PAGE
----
predict the U.S. will get so bogged down in Yugoslavia it will be
vulnerable elsewhere in the world. A concern also raised today by leading
Senators in their meetings with the President."
The U.S. media as world citizens above it all.
Opening the April 15 CBS Evening News from
Belgrade, Dan Rather announced: "Good evening from Belgrade. NATO
acknowledges responsibility for that deadly air strike on a country road
in Kosovo, but blames the Serb leader and his ethnic cleansing for putting
the refugees in harms way. The story and pictures have handed Slobodan
Milosevic a propaganda victory of no small proportions."
Yes they have,
which was a larger point I was trying to make in the April 15 CyberAlert.
As I acknowledged at the time I wrote the item, which was before NATO
admitted anything, NATO might end up being responsible for the tragedy.
But CBS and NBC, which led Wednesday night with the Yugoslav charge that
NATO killed the civilians, had no idea at the time if the allegation was
true or not and that spells trouble for the U.S. war effort if Milosevic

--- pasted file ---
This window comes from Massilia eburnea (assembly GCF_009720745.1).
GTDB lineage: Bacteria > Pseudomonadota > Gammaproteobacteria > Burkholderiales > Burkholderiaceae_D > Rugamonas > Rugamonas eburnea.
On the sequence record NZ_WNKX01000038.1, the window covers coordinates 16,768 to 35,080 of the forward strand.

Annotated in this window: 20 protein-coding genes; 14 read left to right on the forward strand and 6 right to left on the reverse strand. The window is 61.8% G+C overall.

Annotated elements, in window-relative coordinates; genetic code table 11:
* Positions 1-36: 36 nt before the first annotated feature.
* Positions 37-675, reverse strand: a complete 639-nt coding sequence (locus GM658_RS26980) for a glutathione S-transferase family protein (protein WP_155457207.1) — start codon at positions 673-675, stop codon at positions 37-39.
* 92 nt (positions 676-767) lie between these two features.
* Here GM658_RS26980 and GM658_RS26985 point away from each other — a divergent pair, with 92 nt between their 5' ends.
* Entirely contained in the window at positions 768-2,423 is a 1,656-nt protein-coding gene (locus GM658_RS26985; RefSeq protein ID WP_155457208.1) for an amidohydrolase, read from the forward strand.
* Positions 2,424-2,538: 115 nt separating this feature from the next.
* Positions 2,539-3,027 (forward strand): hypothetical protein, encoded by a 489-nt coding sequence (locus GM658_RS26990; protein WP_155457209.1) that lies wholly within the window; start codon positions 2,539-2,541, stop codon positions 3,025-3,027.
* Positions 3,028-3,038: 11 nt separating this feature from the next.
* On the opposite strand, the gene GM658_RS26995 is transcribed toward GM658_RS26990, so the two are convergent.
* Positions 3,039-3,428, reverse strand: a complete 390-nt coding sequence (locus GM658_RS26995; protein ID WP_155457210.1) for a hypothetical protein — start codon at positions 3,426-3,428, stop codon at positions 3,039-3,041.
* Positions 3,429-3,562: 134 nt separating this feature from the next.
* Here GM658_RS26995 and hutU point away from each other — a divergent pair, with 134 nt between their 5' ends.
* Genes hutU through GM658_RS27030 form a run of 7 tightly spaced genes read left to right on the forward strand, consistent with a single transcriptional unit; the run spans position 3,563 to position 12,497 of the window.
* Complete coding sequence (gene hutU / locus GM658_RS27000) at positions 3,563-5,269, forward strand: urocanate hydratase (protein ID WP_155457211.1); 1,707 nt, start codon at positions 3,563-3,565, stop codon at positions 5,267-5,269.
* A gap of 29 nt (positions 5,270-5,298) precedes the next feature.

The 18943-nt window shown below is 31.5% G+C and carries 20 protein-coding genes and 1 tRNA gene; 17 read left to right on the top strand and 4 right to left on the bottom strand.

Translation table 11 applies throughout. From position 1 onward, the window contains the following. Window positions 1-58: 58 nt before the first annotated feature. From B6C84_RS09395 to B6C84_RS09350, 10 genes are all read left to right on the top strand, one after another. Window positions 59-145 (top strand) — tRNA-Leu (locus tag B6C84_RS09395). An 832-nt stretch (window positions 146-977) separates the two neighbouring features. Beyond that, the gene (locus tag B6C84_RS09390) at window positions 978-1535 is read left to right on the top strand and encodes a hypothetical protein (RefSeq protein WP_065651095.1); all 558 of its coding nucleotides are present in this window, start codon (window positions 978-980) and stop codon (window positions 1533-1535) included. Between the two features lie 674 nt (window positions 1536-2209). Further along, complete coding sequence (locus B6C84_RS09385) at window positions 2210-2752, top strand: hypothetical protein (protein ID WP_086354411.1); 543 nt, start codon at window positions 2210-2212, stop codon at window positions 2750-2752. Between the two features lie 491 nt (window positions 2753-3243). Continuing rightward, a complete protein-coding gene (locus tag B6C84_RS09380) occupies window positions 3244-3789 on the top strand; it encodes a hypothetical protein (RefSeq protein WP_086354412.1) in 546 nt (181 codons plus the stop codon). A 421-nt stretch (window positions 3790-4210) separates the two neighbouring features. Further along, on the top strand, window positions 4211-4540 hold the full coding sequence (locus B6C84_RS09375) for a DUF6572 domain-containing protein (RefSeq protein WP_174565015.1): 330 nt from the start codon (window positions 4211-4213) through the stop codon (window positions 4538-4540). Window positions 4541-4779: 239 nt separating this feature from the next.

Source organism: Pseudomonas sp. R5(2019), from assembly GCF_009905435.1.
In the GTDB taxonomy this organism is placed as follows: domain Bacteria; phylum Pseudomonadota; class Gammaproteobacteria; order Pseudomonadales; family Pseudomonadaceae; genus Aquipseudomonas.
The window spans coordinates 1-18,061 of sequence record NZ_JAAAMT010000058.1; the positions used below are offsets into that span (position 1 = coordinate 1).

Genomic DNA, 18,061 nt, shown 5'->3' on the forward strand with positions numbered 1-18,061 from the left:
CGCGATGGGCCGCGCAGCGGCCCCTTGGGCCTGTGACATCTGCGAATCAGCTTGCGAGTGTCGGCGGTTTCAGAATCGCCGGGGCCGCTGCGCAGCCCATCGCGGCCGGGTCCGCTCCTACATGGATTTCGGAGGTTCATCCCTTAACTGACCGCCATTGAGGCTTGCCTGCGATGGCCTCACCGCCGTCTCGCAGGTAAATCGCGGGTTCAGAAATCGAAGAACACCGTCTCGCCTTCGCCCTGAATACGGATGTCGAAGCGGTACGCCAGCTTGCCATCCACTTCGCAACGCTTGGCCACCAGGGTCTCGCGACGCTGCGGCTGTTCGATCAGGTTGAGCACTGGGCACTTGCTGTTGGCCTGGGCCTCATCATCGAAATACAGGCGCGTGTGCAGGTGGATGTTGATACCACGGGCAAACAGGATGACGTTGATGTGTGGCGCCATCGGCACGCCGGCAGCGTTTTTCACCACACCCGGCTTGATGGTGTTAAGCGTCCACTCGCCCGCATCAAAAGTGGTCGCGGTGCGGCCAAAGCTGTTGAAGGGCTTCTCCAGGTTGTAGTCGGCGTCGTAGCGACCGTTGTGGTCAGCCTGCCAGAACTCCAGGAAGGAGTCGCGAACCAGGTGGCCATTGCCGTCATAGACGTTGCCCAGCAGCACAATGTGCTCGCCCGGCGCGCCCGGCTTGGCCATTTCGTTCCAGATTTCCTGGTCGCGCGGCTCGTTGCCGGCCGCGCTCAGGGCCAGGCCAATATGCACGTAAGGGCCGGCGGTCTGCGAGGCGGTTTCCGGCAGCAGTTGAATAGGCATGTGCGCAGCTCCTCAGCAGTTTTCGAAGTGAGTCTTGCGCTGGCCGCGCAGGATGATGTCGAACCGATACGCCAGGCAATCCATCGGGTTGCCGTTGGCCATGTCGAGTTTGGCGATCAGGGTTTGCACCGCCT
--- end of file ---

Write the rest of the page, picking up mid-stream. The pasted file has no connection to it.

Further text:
knows he can hurl allegations to impact public opinion and the Western
media will promote them without concern for their accuracy.
Like during the
Cold War when reporters would say "Reagan said A and Gorbachev said
B," as if both had equal credibility, the networks don't see
themselves as part of U.S. society but as an element above it. We can joke
about Clinton administration credibility, but no matter what you think of
the policy of going to war in Kosovo it's true that if the Western news
media gives equal credibility to the propaganda of our enemy, thus
allowing them a powerful means to affect U.S. public opinion, that's one
more hurdle U.S. servicemen will have to overcome to carry out their
My thought for the